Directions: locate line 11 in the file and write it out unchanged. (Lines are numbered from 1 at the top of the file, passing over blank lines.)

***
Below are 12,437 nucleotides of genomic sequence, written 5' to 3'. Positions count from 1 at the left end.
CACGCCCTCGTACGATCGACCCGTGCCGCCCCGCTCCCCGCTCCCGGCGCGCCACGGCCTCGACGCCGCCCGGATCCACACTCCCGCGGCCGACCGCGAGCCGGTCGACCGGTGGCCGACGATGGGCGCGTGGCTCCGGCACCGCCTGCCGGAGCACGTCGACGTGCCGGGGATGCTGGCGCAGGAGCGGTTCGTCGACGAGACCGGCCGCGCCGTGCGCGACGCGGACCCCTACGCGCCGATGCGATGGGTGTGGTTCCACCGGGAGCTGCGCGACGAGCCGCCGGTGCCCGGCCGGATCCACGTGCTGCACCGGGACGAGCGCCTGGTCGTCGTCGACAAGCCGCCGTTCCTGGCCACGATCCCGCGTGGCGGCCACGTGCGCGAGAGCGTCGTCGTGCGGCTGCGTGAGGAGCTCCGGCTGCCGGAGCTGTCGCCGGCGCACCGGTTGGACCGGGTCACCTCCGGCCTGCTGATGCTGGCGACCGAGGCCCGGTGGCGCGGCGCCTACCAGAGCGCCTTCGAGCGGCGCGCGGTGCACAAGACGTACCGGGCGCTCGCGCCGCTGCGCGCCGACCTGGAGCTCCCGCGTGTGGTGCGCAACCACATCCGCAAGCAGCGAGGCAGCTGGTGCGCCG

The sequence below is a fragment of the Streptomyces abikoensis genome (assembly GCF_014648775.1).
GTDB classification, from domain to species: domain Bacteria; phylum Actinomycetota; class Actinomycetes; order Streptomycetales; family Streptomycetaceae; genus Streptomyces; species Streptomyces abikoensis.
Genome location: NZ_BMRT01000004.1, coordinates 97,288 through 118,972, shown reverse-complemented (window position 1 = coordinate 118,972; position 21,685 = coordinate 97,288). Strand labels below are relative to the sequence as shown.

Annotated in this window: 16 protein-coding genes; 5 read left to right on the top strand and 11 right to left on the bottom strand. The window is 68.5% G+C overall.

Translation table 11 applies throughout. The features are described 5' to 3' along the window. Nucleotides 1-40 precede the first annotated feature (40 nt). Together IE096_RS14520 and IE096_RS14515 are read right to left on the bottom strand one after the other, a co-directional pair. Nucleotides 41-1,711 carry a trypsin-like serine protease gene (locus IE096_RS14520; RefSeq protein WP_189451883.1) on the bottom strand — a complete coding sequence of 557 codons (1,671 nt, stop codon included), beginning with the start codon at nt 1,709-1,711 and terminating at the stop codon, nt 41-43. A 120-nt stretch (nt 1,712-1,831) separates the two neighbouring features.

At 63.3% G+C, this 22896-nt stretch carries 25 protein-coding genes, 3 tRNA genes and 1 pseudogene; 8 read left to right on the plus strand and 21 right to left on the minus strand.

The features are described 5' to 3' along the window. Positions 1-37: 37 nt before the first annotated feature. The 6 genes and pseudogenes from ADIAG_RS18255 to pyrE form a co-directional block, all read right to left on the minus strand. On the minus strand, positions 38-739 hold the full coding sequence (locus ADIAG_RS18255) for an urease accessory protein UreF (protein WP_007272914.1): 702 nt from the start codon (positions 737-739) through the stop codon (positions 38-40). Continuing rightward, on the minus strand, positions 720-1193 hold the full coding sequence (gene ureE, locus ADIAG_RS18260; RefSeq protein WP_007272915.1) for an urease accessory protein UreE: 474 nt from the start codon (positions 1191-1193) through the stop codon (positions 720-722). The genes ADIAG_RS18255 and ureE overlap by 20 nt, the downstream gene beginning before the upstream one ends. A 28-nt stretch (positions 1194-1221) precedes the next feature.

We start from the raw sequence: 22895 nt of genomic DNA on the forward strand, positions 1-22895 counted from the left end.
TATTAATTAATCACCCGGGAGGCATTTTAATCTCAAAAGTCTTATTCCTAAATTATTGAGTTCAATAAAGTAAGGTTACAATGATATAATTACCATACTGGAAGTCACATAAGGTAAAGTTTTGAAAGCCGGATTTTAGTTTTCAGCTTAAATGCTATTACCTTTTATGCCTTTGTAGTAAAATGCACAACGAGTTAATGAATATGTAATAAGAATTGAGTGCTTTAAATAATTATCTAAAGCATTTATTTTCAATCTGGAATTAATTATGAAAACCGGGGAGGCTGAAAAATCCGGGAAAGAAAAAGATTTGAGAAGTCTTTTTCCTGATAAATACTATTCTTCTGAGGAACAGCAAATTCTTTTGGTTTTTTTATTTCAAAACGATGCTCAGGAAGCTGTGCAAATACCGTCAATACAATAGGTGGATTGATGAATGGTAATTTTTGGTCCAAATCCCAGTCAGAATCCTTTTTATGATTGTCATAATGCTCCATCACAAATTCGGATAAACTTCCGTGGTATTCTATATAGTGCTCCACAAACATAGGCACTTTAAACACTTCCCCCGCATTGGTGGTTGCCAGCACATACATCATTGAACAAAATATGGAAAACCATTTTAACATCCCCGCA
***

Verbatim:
TATTAATTAATCACCCGGGAGGCATTTTAATCTCAAAAGTCTTATTCCTAAATTATTGAGTTCAATAAAGTAAGGTTACAATGATATAATTACCATACTGGAAGTCACATAAGGTAAAGTTTTGAAAGCCGGATTTTAGTTTTCAGCTTAAATGCTATTACCTTTTATGCCTTTGTAGTAAAATGCACAACGAGTTAATGAATATGTAATAAGAATTGAGTGCTTTAAATAATTATCTAAAGCATTTATTTTCAATCTGGAATTAATTATGAAAACCGGGGAGGCTGAAAAATCCGGGAAAGAAAAAGATTTGAGAAGTCTTTTTCCTGATAAATACTATTCTTCTGAGGAACAGCAAATTCTTTTGGTTTTTTTATTTCAAAACGATGCTCAGGAAGCTGTGCAAATACCGTCAATACAATAGGTGGATTGATGAATGGTAATTTTTGGTCCAAATCCCAGTCAGAATCCTTTTTATGATTGTCATAATGCTCCATCACAAATTCGGATAAACTTCCGTGGTATTCTATATAGTGCTCCACAAACATAGGCACTTTAAACACTTCCCCCGCATTGGTGGTTGCCAGCACATACATCATTGAACAAAATATGGAAAACCATTTTAACATCCCCGCA